This case suggests that in a child with complex febrile seizures, a seizure can induce death in a manner that is consistent with the majority of cases of sudden unexpected death in epilepsy (SUDEP). Further work is needed to better understand how and why certain individuals, with a history of epilepsy or not, die suddenly and unexpectedly from ...
- Brian J. Dlouhy, Brian J. Dlouhy, Michael A. Ciliberto, Christina L. Cifra, Patricia A. Kirby, Devin...
Having febrile seizures only slightly raises your child’s chances of eventually getting epilepsy. Your child should have normal development and learning after a febrile seizure.
Mar 16, 2020 · Children who have a febrile seizure that lasts longer than 10 minutes; a focal seizure (a seizure that starts on one side of the brain); or seizures that reoccur within 24 hours, have a moderately increased risk (about 10 percent) of developing epilepsy as compared to children who do not have febrile seizures.
Feb 03, 2020 · Febrile seizure is the most common seizure in children 6 months to 5 years of age. The following may increase your child's risk for a febrile seizure: A family history of epilepsy or febrile seizures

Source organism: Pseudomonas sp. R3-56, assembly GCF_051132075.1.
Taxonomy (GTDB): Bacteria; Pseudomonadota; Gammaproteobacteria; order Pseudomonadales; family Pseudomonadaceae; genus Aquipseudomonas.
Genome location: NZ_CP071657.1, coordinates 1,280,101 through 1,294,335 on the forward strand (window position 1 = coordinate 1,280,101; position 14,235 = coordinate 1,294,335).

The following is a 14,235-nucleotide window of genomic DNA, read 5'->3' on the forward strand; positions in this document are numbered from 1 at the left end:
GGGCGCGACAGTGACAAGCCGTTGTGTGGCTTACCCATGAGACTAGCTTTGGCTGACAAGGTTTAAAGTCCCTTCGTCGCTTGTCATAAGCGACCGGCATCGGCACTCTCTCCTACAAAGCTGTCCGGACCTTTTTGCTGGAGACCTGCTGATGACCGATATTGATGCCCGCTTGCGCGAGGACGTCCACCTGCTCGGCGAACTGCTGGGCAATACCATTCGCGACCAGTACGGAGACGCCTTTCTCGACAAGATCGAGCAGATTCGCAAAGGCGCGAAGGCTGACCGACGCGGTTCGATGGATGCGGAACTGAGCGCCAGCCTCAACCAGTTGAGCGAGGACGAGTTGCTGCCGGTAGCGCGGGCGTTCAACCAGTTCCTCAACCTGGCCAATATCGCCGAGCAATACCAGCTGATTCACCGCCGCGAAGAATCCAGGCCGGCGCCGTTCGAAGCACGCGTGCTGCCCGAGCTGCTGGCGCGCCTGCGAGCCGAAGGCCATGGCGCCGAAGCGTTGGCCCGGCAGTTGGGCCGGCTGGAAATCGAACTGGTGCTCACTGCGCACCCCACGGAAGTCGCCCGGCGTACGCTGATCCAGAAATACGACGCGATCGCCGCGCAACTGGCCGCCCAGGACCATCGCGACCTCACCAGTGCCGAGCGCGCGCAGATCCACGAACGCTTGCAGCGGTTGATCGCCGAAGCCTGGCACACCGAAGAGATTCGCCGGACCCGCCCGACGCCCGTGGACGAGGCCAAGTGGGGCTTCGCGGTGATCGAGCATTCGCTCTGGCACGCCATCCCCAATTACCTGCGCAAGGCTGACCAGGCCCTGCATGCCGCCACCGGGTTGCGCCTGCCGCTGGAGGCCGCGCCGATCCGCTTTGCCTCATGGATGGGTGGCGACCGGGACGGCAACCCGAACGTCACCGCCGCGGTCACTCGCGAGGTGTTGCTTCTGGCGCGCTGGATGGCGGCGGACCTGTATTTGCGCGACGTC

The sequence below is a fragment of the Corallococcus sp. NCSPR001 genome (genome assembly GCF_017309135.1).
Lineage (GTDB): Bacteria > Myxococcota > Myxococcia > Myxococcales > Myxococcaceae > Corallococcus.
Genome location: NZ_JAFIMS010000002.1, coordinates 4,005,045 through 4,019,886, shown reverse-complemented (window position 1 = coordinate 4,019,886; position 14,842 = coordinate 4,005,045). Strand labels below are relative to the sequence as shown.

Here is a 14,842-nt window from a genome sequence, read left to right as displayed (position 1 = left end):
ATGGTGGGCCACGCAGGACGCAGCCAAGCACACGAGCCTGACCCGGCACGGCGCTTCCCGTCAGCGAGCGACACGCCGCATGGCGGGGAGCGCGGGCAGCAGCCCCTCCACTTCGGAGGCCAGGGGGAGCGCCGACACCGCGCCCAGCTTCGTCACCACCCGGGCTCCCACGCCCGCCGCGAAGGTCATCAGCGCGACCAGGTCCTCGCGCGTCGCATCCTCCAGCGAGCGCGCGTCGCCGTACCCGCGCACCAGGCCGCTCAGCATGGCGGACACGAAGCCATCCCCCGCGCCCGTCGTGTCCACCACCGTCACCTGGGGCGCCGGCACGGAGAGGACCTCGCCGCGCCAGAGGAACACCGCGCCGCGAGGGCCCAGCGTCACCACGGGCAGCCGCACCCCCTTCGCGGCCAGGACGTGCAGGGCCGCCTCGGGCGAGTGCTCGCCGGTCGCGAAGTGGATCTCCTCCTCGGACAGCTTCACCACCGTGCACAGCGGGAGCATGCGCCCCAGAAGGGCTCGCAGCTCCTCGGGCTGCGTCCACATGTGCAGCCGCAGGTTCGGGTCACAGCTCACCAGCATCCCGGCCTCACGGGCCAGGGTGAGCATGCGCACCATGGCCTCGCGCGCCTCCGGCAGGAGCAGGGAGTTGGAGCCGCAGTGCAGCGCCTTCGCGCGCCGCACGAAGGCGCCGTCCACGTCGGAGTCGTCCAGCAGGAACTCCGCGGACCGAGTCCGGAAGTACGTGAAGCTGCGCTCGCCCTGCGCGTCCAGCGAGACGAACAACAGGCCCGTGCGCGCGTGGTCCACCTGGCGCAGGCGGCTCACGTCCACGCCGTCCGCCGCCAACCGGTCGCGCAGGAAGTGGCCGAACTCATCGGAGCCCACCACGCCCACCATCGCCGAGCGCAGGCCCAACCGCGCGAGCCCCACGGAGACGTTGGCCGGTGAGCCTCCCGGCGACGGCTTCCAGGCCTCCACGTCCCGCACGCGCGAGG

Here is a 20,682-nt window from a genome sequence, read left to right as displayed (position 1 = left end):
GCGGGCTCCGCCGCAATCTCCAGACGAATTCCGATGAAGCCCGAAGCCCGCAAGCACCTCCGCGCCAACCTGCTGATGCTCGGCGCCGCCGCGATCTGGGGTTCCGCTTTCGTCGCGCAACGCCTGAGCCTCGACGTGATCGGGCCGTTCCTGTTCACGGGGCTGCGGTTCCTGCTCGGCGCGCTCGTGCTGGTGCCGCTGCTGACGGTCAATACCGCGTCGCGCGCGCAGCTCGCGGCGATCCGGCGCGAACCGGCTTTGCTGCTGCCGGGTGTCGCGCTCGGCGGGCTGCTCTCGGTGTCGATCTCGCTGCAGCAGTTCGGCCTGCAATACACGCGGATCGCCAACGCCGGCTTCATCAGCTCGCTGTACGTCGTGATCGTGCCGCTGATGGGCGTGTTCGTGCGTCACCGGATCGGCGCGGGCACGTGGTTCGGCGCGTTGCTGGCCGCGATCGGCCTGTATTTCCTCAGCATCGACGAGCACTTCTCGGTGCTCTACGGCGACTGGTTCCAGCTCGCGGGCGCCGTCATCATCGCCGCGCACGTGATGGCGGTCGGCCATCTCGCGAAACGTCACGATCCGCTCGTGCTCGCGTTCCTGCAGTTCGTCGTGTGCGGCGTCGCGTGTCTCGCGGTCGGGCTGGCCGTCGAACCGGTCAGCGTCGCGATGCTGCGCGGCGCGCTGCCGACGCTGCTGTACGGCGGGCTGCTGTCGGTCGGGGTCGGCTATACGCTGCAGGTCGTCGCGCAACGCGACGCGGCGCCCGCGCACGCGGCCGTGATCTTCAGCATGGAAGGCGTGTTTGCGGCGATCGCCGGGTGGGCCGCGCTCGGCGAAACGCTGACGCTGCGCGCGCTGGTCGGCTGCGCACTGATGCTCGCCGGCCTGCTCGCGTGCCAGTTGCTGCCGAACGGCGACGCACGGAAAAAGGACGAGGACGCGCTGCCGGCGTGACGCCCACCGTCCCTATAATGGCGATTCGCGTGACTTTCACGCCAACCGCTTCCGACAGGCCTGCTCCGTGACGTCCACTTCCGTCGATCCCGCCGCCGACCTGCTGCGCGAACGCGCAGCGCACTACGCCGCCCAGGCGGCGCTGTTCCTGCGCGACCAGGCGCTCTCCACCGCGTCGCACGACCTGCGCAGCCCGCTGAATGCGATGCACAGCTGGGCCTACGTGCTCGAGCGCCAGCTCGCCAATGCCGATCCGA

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"A child's risk of epilepsy may double after a febrile seizure, but only from about 1 percent to 2 percent," explains Dr. Joshi. She stresses that the overall risk remains very small.
For a child with febril seizures, the health care provider may ask that they be given a rescue medicine at the time of another febrile seizure lasting longer than 3-5 minutes. Examples of rescue medication include diazepam (Diastat) gel given rectally, midazolam liquid given nasally, or diazapam nasally or orally.
May 15, 2019 · Use the “notes” feature on your phone to track seizures, or download a seizure diary app to your smartphone or tablet. You can also reduce the risk of a fatal seizure by avoiding too much alcohol.
- Risk Factors
A febrile seizure is a convulsion in a child caused by a spike in body temperature, often from an infection. They occur in young children with normal development without a history of neurologic symptoms. It can be frightening when your child has a febrile seizure, and the few minutes it lasts can seem like an eternity. Fortunately, they're usually harmless and typically don't indicate a serious health problem.You can help by keeping your child safe during a febrile seizure and by offering com...